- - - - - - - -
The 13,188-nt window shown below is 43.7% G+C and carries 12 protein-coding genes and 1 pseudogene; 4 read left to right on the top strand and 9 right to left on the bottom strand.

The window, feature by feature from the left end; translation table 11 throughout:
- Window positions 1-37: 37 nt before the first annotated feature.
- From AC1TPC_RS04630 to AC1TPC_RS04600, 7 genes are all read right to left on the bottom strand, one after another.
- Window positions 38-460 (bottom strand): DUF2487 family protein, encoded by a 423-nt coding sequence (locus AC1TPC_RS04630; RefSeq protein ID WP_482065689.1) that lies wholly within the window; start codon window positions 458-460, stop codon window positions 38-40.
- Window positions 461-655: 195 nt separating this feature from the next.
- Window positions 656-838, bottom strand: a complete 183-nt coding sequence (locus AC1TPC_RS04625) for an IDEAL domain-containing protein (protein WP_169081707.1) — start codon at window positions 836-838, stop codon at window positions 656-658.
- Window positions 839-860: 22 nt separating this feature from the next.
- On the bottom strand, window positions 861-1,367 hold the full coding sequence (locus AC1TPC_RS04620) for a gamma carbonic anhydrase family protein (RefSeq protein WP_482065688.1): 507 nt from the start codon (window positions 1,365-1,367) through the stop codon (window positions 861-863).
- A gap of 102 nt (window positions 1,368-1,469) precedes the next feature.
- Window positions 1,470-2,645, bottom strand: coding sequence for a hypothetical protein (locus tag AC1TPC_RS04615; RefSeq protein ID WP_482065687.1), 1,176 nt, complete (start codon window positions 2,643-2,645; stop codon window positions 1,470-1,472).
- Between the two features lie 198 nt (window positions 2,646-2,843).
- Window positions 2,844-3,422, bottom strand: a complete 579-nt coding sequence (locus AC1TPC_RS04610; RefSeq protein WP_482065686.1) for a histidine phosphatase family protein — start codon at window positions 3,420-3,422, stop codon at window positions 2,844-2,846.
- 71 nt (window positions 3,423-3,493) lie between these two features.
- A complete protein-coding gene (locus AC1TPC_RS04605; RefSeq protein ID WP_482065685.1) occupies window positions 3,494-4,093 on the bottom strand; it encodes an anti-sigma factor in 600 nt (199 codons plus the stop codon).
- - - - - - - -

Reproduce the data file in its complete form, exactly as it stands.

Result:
The 13,188-nt window shown below is 43.7% G+C and carries 12 protein-coding genes and 1 pseudogene; 4 read left to right on the top strand and 9 right to left on the bottom strand.

The window, feature by feature from the left end; translation table 11 throughout:
- Window positions 1-37: 37 nt before the first annotated feature.
- From AC1TPC_RS04630 to AC1TPC_RS04600, 7 genes are all read right to left on the bottom strand, one after another.
- Window positions 38-460 (bottom strand): DUF2487 family protein, encoded by a 423-nt coding sequence (locus AC1TPC_RS04630; RefSeq protein ID WP_482065689.1) that lies wholly within the window; start codon window positions 458-460, stop codon window positions 38-40.
- Window positions 461-655: 195 nt separating this feature from the next.
- Window positions 656-838, bottom strand: a complete 183-nt coding sequence (locus AC1TPC_RS04625) for an IDEAL domain-containing protein (protein WP_169081707.1) — start codon at window positions 836-838, stop codon at window positions 656-658.
- Window positions 839-860: 22 nt separating this feature from the next.
- On the bottom strand, window positions 861-1,367 hold the full coding sequence (locus AC1TPC_RS04620) for a gamma carbonic anhydrase family protein (RefSeq protein WP_482065688.1): 507 nt from the start codon (window positions 1,365-1,367) through the stop codon (window positions 861-863).
- A gap of 102 nt (window positions 1,368-1,469) precedes the next feature.
- Window positions 1,470-2,645, bottom strand: coding sequence for a hypothetical protein (locus tag AC1TPC_RS04615; RefSeq protein ID WP_482065687.1), 1,176 nt, complete (start codon window positions 2,643-2,645; stop codon window positions 1,470-1,472).
- Between the two features lie 198 nt (window positions 2,646-2,843).
- Window positions 2,844-3,422, bottom strand: a complete 579-nt coding sequence (locus AC1TPC_RS04610; RefSeq protein WP_482065686.1) for a histidine phosphatase family protein — start codon at window positions 3,420-3,422, stop codon at window positions 2,844-2,846.
- 71 nt (window positions 3,423-3,493) lie between these two features.
- A complete protein-coding gene (locus AC1TPC_RS04605; RefSeq protein ID WP_482065685.1) occupies window positions 3,494-4,093 on the bottom strand; it encodes an anti-sigma factor in 600 nt (199 codons plus the stop codon).